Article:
Texas, like much of the rest of the United States, is greatly affected by drug and alcohol addiction. Why? In part, Texas is much bigger than other states, with a population similar to that of Australia. The state also shares a border with Mexico, making it a target area for the sale and distribution of illicit drugs.
Heavily populated areas can translate to heavy substance abuse and drug crimes; however, there are a lot of addiction treatment programs in Texas to guide people to a successful lifelong recovery. We know that it can be tough to have a positive outlook when you’re dealing with an addiction, but there is hope.
Have you ever known someone who’s the most likable person until they get a couple drinks in them? Then when confronted about their drinking, they agree and tell you they’re going to quit, but you have a gut feeling that they aren’t. Please don’t give up on them, they need more help than you think. Who knows? Maybe you’re that person and nobody can understand why you don’t quit–especially once your life spins out of control. Maybe you’ve lost your job or your spouse, maybe you’ve even been to jail a couple times because of your drinking or drugging.
Sometimes, for a person in the throes of addiction, quitting isn’t just a simple act or change of behavior and even if that person is full of good intentions, what they suffer from is a phenomenon of craving, or obsession with a drug. “In reality, drug addiction is a complex disease, and quitting takes more than good intentions or a strong will. In fact, because drugs change the brain in ways that foster compulsive drug abuse, quitting is difficult, even for those who are ready to do so” (National Institute on Drug Abuse).
A person suffering from addiction may:
Typically treatment will start with detoxification and can sometimes lead to some form of medicine based treatment. Relapse prevention and involvement in twelve-step guided programs can also be helpful for long-term sobriety.
There are various forms of substance abuse treatment which can include:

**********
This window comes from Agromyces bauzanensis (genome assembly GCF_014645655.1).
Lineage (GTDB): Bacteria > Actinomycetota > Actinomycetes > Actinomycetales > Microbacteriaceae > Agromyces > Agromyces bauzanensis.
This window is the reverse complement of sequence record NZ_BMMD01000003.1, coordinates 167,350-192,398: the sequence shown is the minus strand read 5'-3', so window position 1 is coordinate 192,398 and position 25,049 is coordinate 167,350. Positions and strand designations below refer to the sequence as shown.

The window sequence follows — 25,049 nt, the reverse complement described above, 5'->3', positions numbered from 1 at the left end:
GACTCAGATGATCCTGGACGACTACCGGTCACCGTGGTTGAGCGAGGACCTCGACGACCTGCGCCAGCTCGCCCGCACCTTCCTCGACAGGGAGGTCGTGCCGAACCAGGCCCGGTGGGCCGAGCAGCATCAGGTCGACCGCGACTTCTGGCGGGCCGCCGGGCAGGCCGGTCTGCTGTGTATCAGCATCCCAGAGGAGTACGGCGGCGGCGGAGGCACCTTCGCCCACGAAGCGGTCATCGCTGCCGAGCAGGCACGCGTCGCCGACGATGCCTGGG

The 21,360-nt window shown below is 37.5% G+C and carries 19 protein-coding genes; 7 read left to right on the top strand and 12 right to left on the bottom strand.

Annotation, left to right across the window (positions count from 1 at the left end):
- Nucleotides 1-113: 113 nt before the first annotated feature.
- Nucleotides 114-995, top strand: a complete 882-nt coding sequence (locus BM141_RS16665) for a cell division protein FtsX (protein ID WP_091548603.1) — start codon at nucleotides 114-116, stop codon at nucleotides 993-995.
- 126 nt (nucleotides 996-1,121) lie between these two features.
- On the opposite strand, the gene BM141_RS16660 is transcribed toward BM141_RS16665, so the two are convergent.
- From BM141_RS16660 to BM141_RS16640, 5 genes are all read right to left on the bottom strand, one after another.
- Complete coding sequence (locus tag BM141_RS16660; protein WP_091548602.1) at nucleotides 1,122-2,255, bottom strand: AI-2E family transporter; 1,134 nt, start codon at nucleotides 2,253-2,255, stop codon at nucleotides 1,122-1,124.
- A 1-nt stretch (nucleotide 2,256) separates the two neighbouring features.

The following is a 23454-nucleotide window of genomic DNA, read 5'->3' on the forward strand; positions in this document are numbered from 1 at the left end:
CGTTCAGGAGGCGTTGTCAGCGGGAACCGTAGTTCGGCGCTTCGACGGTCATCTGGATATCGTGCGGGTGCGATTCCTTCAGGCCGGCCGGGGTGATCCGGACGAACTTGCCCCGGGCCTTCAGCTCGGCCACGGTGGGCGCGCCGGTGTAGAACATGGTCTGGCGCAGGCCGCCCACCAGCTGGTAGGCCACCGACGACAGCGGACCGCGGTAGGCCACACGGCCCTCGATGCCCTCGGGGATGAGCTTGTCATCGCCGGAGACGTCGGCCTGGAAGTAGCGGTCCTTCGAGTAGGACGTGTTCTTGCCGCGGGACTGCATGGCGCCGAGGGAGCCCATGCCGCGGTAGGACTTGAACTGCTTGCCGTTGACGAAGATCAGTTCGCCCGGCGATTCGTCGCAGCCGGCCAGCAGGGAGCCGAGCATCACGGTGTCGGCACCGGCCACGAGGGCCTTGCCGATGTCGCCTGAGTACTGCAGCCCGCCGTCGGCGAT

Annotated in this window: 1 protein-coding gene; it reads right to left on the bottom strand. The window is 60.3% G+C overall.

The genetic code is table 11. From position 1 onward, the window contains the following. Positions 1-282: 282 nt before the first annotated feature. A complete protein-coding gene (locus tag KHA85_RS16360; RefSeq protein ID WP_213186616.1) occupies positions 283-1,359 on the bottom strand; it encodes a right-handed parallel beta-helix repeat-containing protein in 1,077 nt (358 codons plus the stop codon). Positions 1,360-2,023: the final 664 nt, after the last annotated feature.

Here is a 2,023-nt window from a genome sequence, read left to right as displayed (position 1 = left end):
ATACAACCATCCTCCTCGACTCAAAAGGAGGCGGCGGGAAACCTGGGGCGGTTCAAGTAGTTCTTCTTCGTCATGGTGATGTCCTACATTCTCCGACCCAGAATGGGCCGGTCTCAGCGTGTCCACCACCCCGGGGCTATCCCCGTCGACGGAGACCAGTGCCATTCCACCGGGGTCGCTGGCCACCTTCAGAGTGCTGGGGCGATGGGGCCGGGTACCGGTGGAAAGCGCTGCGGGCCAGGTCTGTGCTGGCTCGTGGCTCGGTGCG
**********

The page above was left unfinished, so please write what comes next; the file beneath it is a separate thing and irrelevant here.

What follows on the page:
Texas is well known for its sports teams, its barbecue, its belt buckles and its landmass; Texas is the All-American state. Unfortunately, “The Lone Star State” is also a target for a large percentage of drugs smuggled into the United States. “The Texas-Mexico border makes up 1,254 miles of the 1,900-mile-long U.S.-Mexico border” (Texas Tribune). With this in mind, think of the thousands of people who get caught smuggling drugs in Texas, or worse think about the people who don’t get caught.
It’s true, according to the United States Sentencing Commission, of 22,215 criminal cases of drug trafficking, 2,866 involved Texas (Western District of Texas and Southern District of Texas). In 2013, Texas was ranked both first and third for the Top Five Districts Drug Trafficking Offenders (Southern District of California was ranked second with 1,426). In 2009 the Texas and Mexican border was a destination for a vast majority of cocaine, heroin, meth and marijuana smuggled into the United States, excluding MDMA (U.S. Department of Justice).
of Inmates are Incarcerated for Drug Crimes
Texas is home to a wide variety of mental health problems including substance use disorders, addiction and alcoholism. Right on the border of Mexico, Texas is one of the first U.S. states to receive the illicit drugs being smuggled onto U.S. soil. Due to this, hundreds of thousands are being packed into Texas federal penitentiaries and as of December 2015, the Texas prison population was 163,909 people. The number of new drug users and people suffering from addiction is growing exponentially each year, and about 46.6 percent of inmates are incarcerated in the United States for a drug related crime.
Heroin was noticed as a major issue in Texas in the mid-2000s, but once the ball was rolling, there were few ways to stop it besides spreading awareness and cracking down on drug trafficking. Epidemics don’t come with much warning, and just like heroin addiction, it starts small and then becomes uncontrollable. Heroin addiction is a serious issue in Texas and sometimes professional treatment is the only way to alleviate the problem.